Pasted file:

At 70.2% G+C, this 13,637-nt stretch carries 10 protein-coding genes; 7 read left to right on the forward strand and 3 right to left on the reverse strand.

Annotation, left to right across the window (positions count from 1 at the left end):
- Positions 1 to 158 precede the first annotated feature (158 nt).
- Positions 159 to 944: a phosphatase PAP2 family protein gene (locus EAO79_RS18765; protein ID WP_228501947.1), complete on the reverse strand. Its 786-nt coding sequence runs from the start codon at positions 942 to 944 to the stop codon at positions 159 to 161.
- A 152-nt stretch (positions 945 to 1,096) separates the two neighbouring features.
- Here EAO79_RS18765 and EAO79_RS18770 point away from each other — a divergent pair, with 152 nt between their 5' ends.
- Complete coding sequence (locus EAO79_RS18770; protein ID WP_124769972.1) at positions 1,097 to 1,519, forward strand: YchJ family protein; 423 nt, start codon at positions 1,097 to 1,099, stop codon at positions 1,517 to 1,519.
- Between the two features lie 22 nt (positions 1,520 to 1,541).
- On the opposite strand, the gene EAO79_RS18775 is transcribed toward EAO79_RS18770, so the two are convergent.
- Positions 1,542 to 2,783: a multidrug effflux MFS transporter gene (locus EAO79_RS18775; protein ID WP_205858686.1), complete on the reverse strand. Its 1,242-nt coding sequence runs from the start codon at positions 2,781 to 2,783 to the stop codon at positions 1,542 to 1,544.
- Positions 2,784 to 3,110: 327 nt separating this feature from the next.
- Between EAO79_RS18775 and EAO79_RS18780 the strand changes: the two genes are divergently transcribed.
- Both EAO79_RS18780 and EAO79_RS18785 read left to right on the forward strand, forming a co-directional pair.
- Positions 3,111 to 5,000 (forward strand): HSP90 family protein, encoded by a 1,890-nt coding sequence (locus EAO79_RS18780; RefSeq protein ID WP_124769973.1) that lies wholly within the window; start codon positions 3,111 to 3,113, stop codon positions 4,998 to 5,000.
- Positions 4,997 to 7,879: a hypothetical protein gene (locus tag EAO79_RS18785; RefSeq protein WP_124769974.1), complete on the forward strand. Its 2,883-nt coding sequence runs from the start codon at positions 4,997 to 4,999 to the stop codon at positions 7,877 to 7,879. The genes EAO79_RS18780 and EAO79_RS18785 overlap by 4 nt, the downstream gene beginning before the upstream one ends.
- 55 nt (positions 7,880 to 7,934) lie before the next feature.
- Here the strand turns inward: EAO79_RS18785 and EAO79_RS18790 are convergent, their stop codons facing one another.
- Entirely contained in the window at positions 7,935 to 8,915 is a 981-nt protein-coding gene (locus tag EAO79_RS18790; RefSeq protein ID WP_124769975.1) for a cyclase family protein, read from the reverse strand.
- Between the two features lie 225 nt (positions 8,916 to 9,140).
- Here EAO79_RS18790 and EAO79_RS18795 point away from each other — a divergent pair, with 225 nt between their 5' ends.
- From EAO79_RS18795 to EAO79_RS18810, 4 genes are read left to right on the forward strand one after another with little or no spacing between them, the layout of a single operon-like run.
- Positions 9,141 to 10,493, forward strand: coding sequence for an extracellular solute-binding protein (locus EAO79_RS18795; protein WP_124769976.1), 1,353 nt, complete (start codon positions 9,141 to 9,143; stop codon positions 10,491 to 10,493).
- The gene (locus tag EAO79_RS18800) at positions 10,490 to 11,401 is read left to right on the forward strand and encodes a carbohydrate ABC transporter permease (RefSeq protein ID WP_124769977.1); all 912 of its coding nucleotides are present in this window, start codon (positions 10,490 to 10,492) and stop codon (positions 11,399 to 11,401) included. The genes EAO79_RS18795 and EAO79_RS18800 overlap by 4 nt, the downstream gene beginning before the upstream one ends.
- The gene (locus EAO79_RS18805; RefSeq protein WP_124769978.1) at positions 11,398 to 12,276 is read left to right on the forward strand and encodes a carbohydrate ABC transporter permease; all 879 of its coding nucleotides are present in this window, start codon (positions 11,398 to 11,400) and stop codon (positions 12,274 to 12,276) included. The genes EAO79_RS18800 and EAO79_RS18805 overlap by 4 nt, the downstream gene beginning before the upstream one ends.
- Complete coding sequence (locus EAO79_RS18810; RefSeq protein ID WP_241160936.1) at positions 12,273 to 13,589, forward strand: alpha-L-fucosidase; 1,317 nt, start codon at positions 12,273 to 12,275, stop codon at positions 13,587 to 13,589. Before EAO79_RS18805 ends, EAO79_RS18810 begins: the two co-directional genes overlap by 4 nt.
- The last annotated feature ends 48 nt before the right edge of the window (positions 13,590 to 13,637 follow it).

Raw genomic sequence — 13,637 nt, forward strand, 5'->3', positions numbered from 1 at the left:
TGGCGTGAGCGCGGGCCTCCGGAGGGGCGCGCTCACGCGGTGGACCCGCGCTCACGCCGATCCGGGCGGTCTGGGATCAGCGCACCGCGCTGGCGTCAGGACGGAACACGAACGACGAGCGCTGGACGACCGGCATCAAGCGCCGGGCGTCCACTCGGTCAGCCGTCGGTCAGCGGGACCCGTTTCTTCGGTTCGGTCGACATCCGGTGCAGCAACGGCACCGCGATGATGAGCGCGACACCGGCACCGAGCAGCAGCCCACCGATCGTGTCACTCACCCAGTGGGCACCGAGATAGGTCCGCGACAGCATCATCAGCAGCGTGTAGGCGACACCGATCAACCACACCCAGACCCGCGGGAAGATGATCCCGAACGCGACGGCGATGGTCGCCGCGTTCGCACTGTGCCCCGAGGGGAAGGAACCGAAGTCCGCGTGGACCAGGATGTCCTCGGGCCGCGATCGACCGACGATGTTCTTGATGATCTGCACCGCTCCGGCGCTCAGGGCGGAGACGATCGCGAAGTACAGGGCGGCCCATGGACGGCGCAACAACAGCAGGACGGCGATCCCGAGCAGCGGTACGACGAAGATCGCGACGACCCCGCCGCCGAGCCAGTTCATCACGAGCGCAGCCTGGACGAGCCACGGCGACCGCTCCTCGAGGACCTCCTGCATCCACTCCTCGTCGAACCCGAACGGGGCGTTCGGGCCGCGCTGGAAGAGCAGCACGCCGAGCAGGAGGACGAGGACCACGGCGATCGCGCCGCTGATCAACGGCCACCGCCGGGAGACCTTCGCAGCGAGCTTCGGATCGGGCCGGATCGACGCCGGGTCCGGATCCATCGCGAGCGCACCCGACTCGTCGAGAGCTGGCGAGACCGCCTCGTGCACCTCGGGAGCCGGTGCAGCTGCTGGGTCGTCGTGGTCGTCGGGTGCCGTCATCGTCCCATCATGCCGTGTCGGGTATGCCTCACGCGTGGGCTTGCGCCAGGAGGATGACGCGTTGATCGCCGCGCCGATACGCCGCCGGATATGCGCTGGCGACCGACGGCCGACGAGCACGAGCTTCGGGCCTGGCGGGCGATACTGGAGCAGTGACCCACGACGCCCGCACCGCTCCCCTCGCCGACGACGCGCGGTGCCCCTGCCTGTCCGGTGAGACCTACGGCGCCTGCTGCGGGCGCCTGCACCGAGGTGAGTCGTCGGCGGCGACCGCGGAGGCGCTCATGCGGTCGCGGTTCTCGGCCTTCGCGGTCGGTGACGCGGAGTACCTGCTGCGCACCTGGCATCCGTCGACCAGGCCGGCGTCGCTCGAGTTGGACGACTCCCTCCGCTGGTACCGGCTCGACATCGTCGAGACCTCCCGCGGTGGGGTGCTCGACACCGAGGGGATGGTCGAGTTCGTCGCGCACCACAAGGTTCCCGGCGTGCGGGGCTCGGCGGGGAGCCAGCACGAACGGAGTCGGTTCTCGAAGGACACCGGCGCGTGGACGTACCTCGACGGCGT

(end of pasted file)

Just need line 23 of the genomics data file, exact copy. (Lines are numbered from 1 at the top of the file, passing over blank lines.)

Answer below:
- The gene (locus tag EAO79_RS18800) at positions 10,490 to 11,401 is read left to right on the forward strand and encodes a carbohydrate ABC transporter permease (RefSeq protein ID WP_124769977.1); all 912 of its coding nucleotides are present in this window, start codon (positions 10,490 to 10,492) and stop codon (positions 11,399 to 11,401) included. The genes EAO79_RS18795 and EAO79_RS18800 overlap by 4 nt, the downstream gene beginning before the upstream one ends.